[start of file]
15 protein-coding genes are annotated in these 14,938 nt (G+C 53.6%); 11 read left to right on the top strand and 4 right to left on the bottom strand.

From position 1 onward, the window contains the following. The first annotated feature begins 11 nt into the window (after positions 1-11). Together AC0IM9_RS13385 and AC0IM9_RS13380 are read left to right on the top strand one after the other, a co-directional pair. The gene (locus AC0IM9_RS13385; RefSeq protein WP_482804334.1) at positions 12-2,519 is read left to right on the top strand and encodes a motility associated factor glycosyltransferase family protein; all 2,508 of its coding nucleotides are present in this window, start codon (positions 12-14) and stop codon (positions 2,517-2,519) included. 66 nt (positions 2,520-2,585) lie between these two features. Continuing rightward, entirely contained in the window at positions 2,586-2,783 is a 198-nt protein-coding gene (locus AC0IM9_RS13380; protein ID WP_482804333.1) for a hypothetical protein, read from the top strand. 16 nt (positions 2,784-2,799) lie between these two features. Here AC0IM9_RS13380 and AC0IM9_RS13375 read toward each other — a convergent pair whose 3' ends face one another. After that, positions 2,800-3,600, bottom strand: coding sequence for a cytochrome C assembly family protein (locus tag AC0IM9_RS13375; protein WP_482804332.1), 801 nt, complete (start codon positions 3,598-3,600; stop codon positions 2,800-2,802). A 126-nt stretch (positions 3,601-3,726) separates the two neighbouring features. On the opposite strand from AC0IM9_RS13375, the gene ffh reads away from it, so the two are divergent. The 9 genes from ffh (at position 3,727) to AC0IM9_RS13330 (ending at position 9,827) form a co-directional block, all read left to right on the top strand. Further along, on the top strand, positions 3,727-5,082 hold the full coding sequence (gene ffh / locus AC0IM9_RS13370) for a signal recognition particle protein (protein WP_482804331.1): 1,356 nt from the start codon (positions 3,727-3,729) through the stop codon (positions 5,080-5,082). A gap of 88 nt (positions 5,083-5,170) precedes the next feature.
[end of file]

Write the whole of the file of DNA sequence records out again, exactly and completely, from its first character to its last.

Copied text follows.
15 protein-coding genes are annotated in these 14,938 nt (G+C 53.6%); 11 read left to right on the top strand and 4 right to left on the bottom strand.

From position 1 onward, the window contains the following. The first annotated feature begins 11 nt into the window (after positions 1-11). Together AC0IM9_RS13385 and AC0IM9_RS13380 are read left to right on the top strand one after the other, a co-directional pair. The gene (locus AC0IM9_RS13385; RefSeq protein WP_482804334.1) at positions 12-2,519 is read left to right on the top strand and encodes a motility associated factor glycosyltransferase family protein; all 2,508 of its coding nucleotides are present in this window, start codon (positions 12-14) and stop codon (positions 2,517-2,519) included. 66 nt (positions 2,520-2,585) lie between these two features. Continuing rightward, entirely contained in the window at positions 2,586-2,783 is a 198-nt protein-coding gene (locus AC0IM9_RS13380; protein ID WP_482804333.1) for a hypothetical protein, read from the top strand. 16 nt (positions 2,784-2,799) lie between these two features. Here AC0IM9_RS13380 and AC0IM9_RS13375 read toward each other — a convergent pair whose 3' ends face one another. After that, positions 2,800-3,600, bottom strand: coding sequence for a cytochrome C assembly family protein (locus tag AC0IM9_RS13375; protein WP_482804332.1), 801 nt, complete (start codon positions 3,598-3,600; stop codon positions 2,800-2,802). A 126-nt stretch (positions 3,601-3,726) separates the two neighbouring features. On the opposite strand from AC0IM9_RS13375, the gene ffh reads away from it, so the two are divergent. The 9 genes from ffh (at position 3,727) to AC0IM9_RS13330 (ending at position 9,827) form a co-directional block, all read left to right on the top strand. Further along, on the top strand, positions 3,727-5,082 hold the full coding sequence (gene ffh / locus AC0IM9_RS13370) for a signal recognition particle protein (protein WP_482804331.1): 1,356 nt from the start codon (positions 3,727-3,729) through the stop codon (positions 5,080-5,082). A gap of 88 nt (positions 5,083-5,170) precedes the next feature.